Did Makeup Cause the Death of Queen Elizabeth I of England?

Last updated on January 29th, 2023 at 08:52 pm

Queen Elizabeth I is one of the most famed monarchs in European history. This woman led the English resistance to Spain during the Armada crisis of 1588 when the Spanish nearly conquered the country. 

Countless books and many films in recent times have been to be produced on the monarch. But one of the lesser-known facts about Elizabeth is that her death might have been owing to her beauty regimen. Here we examine whether her makeup killed Elizabeth. 

Elizabeth I (1533-1603) Queen of England and Ireland from 1558, last Tudor monarch. Version of the Armarda portrait attributed to George Gower c1588. (Photo by: Photo 12/UIG via Getty Images)

The life of Elizabeth Tudor

Elizabeth Tudor was born in 1533, the daughter and only child of the union of King Henry VIII and Anne Boleyn. Given her father’s complicated marital life, her place in the line of succession to the English throne was never clear.

Still, the premature deaths of her younger half-brother, King Edward VI, in 1553 and her older half-sister, Queen Mary I, in 1558, left her as Henry’s only surviving legitimate child and paved the way for Elizabeth to become the queen that year.

She would reign for 45 years down to 1603, making her one of England’s longest-reigning monarchs. Despite being a prevaricating individual, who rarely made firm decisions and seemed interested only in balancing the government’s budgets, Elizabeth gained an enormous position in English nationalist historiography as the queen in whose reign England began its ascent to empire. 

The first major colonies were attempted in Ireland and North America, and voyages of exploration were undertaken overseas. 

Abroad, England faced the might of the Spanish Empire in a war between 1585 and 1604 and led the Protestant cause across the continent. At home, Shakespeare, Edmund Spenser, and Philip Sidney, the giants of the English Renaissance, were patronized by figures at the Elizabethan court.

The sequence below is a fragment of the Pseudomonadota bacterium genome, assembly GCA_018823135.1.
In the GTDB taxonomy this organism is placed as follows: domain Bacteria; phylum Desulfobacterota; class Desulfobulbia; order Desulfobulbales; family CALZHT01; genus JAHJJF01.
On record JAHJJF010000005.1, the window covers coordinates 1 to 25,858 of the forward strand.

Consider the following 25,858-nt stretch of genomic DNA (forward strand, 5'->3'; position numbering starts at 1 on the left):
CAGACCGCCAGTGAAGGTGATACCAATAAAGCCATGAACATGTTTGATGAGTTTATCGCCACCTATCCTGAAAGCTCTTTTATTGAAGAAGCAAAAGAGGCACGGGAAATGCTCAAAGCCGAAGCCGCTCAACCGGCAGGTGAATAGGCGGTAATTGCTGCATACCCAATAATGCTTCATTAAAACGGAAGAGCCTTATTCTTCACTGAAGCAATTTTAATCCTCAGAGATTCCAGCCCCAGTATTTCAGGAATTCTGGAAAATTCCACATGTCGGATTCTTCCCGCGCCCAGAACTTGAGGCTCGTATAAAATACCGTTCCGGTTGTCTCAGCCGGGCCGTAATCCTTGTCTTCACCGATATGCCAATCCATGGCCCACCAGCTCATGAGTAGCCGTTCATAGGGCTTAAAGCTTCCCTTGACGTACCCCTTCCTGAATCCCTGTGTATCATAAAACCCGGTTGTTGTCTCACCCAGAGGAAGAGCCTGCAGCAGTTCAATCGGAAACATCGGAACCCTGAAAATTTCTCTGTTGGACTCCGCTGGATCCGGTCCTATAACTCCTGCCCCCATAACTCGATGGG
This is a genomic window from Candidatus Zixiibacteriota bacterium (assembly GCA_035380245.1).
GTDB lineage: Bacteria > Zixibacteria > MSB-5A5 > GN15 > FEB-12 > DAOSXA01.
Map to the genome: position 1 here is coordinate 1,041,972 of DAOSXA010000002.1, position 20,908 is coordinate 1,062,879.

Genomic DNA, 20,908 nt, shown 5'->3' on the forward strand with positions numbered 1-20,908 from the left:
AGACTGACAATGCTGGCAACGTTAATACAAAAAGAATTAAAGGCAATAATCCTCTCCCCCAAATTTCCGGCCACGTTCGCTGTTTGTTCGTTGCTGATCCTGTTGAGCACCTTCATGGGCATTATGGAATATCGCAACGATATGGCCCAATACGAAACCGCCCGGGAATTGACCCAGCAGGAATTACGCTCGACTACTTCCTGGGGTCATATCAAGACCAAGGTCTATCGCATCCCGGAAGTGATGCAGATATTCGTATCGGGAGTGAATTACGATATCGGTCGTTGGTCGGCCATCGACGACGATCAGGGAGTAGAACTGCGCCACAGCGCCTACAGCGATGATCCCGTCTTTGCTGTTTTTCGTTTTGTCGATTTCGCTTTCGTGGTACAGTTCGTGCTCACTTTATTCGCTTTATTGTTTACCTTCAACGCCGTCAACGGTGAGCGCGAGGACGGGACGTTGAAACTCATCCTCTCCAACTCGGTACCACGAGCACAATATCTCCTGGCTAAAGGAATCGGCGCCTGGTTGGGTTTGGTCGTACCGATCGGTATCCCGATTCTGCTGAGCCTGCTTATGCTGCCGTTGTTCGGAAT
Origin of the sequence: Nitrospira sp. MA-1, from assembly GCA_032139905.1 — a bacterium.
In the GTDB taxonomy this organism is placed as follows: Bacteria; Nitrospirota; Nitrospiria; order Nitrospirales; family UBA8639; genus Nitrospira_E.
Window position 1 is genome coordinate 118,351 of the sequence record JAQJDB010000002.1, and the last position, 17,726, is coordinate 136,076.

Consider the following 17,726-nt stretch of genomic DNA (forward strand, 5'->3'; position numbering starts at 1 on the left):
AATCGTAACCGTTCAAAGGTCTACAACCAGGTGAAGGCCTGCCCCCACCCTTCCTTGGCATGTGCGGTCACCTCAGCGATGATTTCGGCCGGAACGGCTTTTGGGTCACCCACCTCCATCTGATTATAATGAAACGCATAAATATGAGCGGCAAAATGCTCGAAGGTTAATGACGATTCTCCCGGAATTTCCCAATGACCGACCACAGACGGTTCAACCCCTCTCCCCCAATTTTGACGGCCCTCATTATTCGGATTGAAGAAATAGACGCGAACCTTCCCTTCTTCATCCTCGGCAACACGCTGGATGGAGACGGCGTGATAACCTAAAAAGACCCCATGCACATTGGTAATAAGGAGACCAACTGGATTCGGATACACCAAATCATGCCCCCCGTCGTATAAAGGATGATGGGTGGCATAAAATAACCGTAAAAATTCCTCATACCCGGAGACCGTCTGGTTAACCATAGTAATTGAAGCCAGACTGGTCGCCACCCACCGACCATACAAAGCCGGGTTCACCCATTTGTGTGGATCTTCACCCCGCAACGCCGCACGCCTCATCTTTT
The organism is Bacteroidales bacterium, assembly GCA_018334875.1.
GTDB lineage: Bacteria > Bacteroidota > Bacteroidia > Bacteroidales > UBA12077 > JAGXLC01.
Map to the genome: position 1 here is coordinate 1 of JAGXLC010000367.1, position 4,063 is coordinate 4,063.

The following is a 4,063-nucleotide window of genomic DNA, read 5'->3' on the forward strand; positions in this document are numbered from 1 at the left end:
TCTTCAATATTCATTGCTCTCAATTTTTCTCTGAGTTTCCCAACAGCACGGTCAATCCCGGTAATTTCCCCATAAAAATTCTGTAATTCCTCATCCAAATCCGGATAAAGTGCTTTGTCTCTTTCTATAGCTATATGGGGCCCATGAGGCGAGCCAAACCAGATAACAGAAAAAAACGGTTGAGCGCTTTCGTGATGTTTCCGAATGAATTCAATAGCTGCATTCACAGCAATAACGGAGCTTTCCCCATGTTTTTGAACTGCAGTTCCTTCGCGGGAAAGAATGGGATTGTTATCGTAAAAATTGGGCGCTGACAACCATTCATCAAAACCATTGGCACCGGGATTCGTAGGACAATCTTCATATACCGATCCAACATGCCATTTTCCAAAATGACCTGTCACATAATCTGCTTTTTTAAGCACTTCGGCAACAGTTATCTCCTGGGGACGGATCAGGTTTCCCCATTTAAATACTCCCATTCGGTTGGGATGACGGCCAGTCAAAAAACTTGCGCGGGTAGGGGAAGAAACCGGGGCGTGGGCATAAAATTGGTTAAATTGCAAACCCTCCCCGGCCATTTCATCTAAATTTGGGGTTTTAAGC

The Vanity of Queen Elizabeth

Now one might think it incongruous to suggest that there was any foul play at work in the death of a monarch who lived to be 69 years of age, a higher-than-average life length by sixteenth-century standards.

But the possibility is less unlikely than one would think. Firstly, let’s examine Elizabeth’s fascination with makeup and trying to look eternally young.

Elizabeth never married, though she was courted by many individuals, including some of the most eligible bachelors from Europe’s nobility, notably Francis, Duke of Anjou, and Alencon, a member of the French royal family and the brother of King Henry III of France. 

Moreover, at her court, it became standard practice for male courtiers, such as Walter Raleigh, to find favor with her by appealing to her vanity, even as she aged.

However, Elizabeth never married, and she became known as the Virgin Queen. The state of Virginia in the United States was even named after her in this way.

 In keeping with this image of herself, Elizabeth tried to retain her youthful appearance as she grew older. And over the years, this increasingly amounted to applying ever more significant amounts of makeup to make her skin look white and her lips red. As she grew older, this became increasingly over the top.